The best argument for Tablet PCs and UMPCs is not the ability to write on the screen. The best argument is the combination of mobility and power, being able to use a Tablet PC in the following two configurations:
Carried in your pocket when you are mobile: This can be seen in photos of a Motion Computing LS800 in a sport jacket pocket. As wide-range wireless connectivity spreads, the mobility use case for Tablets will become obvious. Tablets are well suited for use on-the-go, able to turn off and on in seconds using Sleep mode.
Docked to a large screen when you are back at your desk: The LS800 can dock to a 22 inch screen and drive the monitor at its native 1680 x 1050 resolution. You can use the ports on the dock and a USB hub to attach all your favorite desktop conveniences: mouse, webcam, ethernet Web access, speakers, disk drives and even a classic IBM clicky keyboard using a special USB adaptor.
Writing on a Tablet is not quite as convenient as using a keyboard and a mouse, but writing is preferable in several situations:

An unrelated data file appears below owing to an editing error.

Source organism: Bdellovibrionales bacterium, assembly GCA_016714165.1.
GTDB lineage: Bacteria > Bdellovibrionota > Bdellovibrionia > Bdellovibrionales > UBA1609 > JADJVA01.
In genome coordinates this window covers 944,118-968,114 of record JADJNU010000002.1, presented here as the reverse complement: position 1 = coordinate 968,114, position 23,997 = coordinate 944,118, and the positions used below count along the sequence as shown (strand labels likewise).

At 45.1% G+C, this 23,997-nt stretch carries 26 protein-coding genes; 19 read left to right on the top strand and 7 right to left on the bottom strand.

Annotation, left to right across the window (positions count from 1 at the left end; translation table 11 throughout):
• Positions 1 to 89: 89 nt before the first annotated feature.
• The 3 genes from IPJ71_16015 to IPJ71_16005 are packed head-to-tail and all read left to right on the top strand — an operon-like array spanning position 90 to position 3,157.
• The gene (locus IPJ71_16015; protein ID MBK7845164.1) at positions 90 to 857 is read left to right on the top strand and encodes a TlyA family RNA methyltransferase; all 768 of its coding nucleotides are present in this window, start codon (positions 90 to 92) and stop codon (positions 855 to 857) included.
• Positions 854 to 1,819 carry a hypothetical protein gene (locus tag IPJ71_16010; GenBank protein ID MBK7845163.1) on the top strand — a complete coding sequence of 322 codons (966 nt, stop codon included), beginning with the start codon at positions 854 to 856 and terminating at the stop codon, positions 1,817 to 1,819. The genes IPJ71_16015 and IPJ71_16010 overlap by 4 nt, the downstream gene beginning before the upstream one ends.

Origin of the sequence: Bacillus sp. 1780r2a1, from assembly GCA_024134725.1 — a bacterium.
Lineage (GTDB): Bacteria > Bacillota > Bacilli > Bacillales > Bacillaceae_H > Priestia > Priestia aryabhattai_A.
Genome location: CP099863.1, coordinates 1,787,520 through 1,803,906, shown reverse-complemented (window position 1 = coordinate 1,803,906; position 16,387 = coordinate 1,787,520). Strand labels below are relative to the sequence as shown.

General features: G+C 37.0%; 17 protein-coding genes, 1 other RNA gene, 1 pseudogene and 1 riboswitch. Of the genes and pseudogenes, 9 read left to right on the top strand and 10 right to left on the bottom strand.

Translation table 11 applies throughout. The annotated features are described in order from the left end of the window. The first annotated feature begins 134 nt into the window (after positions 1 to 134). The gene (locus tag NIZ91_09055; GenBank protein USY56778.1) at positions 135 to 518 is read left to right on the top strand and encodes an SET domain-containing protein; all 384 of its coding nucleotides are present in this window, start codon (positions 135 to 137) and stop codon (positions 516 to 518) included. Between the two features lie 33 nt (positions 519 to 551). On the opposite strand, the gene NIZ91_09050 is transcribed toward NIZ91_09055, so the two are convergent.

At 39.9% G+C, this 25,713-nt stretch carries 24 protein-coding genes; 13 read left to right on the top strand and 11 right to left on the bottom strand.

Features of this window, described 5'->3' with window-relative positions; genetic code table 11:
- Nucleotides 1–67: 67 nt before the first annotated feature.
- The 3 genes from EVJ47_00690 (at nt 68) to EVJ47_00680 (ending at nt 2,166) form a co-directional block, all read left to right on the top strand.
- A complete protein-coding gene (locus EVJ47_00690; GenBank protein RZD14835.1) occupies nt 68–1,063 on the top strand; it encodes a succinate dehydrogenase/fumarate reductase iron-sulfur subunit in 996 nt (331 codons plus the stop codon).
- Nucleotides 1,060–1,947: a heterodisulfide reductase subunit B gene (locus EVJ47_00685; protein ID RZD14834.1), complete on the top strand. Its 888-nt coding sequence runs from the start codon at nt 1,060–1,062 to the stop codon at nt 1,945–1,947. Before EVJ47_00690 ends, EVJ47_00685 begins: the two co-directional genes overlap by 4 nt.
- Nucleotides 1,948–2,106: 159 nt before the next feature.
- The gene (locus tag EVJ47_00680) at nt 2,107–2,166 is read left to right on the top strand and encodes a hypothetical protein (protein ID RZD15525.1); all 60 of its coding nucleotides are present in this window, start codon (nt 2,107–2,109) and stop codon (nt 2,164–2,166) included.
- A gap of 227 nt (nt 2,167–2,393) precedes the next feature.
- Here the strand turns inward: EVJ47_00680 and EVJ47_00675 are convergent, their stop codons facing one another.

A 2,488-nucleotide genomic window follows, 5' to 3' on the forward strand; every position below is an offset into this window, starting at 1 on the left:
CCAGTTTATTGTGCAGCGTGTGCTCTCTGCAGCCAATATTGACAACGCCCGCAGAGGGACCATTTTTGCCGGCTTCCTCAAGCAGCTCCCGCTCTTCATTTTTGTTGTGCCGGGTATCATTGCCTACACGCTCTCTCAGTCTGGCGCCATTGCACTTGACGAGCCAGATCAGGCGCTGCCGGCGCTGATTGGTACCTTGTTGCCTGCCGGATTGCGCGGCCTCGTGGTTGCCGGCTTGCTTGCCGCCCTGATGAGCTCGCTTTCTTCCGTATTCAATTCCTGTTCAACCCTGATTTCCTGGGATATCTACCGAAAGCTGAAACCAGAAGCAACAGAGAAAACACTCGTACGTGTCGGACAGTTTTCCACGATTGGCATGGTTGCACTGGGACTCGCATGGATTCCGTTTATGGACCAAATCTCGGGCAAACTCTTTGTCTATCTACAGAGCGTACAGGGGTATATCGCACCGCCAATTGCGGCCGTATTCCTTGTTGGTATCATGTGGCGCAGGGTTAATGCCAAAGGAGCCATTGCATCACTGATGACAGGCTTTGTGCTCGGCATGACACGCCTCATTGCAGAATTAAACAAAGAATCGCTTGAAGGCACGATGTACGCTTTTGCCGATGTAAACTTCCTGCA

When carrying a keyboard is a bother or when setting up a keyboard is a problem, such as when standing and talking with others.
When it is important to be seen as fully engaged in the conversation: While writing on a slate you can look directly at the other person without a screen between you and them, which is particularly important in the medical context.
This page was begun in November 2002, within days of the release of Windows XP Tablet Edition. The specifications suggested then, updated for hardware as of 2006, are here.
Copyright © 2011 Mickey Segal. If you have other good points to add please let us know.